Negotiating pricing on anything can be intimidating, especially when it comes to housing, when so much money is at stake. Consider: reducing your monthly rent by even $50 can lead to substantial savings over the course of a year or more.
Not every landlord is willing to engage in the conversation, and their ability to negotiate can depend on a host of factors like the time of year, the competitiveness of the market, and the size of their company. Regardless, it’s worth raising the issue.
So whether you’re a first-time renter or just looking to improve your approach, here are some pointers for negotiating rent:
Meet in person: If possible, it’s best to negotiate face to face to be able to share any relevant documents. Also, it’s helpful to simply make a personal connection and humanize yourself.
Be knowledgeable: Know the market rental rates and overall reputation of both the property and surrounding neighborhood. You may even be able to find occupancy rates by researching local news articles. If you know you’re just outside of a hot neighborhood, don’t settle for the premium rents that are being charged nearby. Be sure to have any competing rates in writing.
Be polite: Negotiating doesn’t have to mean playing “hardball.” It’s possible to be firm and confident without being rude. Because even if you’re able to save a little money, remember that you will be dealing with your landlord for the next year or more.
Brag: Highlight your background as a strong tenant. Perhaps you’ve lived in a number of apartments in multiple cities and have never been late on a rent payment. That’s appealing to a landlord who is looking for reliable renters.
Don’t whine: It won’t help to come across as desperate by saying you need a lower rate. You don’t want your landlord to think you’re reaching beyond your budget and will be scraping by to pay rent every month.
Aim high: As with any negotiation, ask for more than what you’d be happy receiving. With that in mind, remember how impactful even a small break in rent is. Just $50 off monthly rent saves you $600 over a 12-month lease term.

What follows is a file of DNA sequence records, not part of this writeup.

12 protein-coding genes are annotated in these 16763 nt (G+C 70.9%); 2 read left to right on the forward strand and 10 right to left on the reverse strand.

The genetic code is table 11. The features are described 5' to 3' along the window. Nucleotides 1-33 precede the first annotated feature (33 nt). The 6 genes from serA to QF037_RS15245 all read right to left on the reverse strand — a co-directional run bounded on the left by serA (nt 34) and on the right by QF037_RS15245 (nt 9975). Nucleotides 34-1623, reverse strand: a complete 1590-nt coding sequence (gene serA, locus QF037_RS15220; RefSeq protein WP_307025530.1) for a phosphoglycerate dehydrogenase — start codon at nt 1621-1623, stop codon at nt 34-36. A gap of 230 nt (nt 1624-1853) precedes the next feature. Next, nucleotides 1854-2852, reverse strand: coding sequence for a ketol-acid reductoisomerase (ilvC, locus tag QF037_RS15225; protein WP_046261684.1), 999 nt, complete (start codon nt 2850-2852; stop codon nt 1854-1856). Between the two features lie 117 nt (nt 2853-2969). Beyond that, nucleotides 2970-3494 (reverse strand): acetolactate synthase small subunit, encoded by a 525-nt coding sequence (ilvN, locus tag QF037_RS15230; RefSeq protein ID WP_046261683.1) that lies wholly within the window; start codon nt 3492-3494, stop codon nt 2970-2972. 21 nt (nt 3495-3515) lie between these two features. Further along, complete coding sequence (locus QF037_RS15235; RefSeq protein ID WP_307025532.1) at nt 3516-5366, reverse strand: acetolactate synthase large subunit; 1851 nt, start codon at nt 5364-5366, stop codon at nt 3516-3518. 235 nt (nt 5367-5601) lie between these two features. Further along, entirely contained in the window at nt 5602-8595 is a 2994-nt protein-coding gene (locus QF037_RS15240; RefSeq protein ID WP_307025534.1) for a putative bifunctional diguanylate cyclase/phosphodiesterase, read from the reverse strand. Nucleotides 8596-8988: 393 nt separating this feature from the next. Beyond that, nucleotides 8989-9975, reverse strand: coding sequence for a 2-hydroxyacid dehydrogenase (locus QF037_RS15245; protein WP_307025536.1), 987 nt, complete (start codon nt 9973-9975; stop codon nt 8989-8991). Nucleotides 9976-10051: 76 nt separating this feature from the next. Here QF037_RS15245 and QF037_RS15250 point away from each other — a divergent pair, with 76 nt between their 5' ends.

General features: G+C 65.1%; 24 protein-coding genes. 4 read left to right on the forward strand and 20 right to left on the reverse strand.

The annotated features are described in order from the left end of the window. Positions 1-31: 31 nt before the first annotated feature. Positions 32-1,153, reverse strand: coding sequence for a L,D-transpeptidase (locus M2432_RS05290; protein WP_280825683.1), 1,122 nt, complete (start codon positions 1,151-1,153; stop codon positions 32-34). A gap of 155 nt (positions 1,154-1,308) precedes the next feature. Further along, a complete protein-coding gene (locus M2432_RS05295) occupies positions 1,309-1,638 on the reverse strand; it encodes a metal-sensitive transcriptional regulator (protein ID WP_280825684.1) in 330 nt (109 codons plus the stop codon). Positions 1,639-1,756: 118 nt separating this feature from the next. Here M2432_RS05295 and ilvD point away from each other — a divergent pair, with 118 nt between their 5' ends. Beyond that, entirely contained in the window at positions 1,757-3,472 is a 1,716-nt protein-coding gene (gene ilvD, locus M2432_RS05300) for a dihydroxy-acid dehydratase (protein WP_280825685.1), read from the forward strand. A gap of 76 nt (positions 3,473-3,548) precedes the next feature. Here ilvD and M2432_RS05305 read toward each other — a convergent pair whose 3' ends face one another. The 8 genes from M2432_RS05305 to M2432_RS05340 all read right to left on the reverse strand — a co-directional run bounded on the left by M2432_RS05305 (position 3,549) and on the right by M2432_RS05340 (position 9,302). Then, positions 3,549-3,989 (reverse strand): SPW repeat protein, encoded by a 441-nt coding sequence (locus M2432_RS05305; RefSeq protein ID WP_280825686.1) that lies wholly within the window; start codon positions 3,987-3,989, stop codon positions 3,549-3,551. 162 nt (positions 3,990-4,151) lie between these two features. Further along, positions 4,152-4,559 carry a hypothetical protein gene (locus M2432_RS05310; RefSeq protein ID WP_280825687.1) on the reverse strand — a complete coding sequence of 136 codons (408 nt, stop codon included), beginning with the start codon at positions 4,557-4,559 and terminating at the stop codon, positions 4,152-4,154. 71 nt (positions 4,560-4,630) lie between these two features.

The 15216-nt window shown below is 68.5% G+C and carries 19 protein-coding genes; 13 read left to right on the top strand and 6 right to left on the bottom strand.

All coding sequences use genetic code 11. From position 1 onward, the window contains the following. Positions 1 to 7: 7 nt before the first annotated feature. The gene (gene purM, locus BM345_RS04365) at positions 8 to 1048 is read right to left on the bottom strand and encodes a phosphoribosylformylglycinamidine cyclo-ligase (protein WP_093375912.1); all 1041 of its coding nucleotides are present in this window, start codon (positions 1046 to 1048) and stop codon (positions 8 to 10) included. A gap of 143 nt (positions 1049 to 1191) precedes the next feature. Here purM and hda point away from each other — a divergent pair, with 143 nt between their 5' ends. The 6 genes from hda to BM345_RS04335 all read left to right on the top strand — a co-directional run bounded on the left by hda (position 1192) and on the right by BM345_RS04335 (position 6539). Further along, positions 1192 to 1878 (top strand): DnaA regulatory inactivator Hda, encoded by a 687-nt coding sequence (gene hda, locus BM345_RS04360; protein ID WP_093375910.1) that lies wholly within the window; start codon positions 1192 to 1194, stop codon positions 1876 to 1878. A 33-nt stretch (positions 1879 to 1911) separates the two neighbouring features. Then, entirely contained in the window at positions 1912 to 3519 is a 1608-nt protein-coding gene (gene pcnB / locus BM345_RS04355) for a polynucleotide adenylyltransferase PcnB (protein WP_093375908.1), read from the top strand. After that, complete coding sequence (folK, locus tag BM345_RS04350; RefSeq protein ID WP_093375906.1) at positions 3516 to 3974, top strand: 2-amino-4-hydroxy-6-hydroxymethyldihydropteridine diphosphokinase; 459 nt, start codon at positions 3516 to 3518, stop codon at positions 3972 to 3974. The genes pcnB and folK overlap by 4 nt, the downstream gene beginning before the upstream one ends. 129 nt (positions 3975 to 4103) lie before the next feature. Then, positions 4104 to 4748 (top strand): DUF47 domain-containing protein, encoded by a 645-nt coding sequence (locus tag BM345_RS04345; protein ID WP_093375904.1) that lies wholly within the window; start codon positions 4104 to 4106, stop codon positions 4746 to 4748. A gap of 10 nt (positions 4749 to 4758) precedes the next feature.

Be flexible: Are you willing to sign a lease longer than 12 months? Landlords are always looking to avoid the risk of turnover expenses, so they may be willing to extend your rental period. Or you could offer to end your lease amid a strong rental season, like early summer, when landlords have an easier time finding new tenants.
Be creative: Could you pay multiple months of rent up front or make referrals in exchange for a break on rent? Perhaps there’s something you’d be willing to give up for lower rent, like a parking space. Or in lieu of lower rent, you could ask to have some other costs waived, like a pet fee or fitness center fee.
Have a backup plan: It can be helpful to let your landlord know you have other options (with the documents to prove it), not only as a negotiation tactic but also to ensure you’re not left starting from scratch if your top choice falls through.
Plan ahead: Leave yourself plenty of time to work through the process. You don’t want to be starting a negotiation the day before you move out of your current apartment.
Be Courteous: Remember, always be courteous in these negotiations. You may be living at this new property for a few years and you don’t want to get started on the wrong foot.
Good luck! We hope this is helpful in saving you some big bucks.
If you’re curious to learn more tips to make renting more rewarding, check out our blog. If you are looking for an apartment, we encourage you to check out all of the properties offering Rhove, where you can make money on rent.